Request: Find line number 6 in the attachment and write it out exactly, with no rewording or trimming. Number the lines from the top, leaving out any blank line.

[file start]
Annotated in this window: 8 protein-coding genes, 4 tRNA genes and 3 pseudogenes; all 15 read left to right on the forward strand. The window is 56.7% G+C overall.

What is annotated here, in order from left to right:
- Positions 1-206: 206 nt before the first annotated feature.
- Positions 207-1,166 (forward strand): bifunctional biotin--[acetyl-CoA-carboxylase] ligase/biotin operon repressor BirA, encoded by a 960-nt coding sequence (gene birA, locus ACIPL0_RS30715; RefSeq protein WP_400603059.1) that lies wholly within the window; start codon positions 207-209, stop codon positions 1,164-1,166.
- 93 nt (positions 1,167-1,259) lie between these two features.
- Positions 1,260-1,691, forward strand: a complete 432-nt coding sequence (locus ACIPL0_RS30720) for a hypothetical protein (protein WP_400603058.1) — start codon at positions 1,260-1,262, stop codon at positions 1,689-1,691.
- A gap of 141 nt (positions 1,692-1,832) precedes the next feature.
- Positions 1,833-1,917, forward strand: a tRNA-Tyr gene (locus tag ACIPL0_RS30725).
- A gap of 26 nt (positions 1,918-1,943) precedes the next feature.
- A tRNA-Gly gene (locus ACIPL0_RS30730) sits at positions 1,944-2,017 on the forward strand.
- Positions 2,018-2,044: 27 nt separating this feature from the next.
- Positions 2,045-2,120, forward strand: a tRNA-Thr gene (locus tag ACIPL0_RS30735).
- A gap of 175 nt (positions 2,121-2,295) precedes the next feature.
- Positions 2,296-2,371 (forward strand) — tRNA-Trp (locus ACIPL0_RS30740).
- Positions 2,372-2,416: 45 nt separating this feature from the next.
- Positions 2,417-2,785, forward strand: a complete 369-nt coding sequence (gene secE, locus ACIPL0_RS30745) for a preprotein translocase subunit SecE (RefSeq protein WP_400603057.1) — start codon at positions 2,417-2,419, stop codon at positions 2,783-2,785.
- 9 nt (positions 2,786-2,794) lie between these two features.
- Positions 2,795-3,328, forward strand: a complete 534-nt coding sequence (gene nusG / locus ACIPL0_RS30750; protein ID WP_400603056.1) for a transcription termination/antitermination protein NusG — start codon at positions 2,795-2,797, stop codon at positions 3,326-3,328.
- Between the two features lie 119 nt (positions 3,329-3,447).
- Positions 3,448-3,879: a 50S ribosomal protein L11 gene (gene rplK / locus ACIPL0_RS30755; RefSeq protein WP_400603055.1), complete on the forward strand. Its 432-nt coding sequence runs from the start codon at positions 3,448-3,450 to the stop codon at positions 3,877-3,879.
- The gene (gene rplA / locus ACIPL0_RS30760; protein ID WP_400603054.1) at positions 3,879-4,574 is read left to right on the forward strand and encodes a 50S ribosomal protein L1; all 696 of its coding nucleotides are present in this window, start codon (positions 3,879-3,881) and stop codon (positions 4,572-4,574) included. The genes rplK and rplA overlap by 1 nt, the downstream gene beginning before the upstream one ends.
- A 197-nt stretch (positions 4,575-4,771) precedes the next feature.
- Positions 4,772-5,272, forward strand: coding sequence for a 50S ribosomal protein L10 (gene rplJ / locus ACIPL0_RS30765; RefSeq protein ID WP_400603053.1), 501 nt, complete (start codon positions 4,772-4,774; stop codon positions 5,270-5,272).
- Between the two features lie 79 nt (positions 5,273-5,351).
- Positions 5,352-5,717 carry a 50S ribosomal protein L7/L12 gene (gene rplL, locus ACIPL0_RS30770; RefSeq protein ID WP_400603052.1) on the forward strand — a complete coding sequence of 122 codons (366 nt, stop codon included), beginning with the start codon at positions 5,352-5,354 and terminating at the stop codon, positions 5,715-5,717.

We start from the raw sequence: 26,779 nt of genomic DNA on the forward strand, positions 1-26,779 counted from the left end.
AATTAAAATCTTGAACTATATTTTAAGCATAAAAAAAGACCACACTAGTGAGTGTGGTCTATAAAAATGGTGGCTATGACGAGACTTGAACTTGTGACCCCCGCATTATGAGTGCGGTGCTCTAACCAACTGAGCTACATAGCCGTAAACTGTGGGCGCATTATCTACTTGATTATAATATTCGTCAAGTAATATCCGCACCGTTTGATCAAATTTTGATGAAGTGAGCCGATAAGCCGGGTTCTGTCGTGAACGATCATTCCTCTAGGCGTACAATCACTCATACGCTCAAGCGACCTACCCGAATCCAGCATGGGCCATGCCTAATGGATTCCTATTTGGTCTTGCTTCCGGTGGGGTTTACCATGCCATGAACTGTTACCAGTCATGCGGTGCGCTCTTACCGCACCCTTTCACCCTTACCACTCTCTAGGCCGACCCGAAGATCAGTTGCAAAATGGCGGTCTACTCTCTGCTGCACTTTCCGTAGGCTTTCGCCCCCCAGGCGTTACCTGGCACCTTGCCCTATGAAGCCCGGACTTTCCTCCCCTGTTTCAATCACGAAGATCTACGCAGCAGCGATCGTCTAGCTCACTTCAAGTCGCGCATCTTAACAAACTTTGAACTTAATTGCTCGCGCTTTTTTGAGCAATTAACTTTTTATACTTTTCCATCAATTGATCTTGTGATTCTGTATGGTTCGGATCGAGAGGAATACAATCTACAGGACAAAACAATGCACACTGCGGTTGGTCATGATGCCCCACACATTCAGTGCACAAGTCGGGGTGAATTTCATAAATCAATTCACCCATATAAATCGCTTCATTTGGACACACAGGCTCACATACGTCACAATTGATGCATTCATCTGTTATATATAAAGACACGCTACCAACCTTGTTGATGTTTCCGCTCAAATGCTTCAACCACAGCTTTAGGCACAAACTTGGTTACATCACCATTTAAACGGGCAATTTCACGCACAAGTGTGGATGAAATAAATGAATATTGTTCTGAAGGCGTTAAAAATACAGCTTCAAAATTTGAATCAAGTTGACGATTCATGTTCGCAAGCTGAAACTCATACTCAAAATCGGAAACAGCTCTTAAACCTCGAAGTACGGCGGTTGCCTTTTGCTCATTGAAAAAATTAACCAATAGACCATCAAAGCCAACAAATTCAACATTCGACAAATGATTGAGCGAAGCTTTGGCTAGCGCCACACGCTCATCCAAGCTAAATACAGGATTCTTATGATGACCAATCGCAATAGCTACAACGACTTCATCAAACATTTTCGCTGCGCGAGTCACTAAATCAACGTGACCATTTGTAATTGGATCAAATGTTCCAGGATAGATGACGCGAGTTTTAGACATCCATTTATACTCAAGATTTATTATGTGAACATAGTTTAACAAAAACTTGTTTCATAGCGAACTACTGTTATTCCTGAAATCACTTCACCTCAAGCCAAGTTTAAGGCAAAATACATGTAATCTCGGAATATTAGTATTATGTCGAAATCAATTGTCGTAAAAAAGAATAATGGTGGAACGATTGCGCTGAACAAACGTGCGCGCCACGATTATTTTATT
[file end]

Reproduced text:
- Positions 1,260-1,691, forward strand: a complete 432-nt coding sequence (locus ACIPL0_RS30720) for a hypothetical protein (protein WP_400603058.1) — start codon at positions 1,260-1,262, stop codon at positions 1,689-1,691.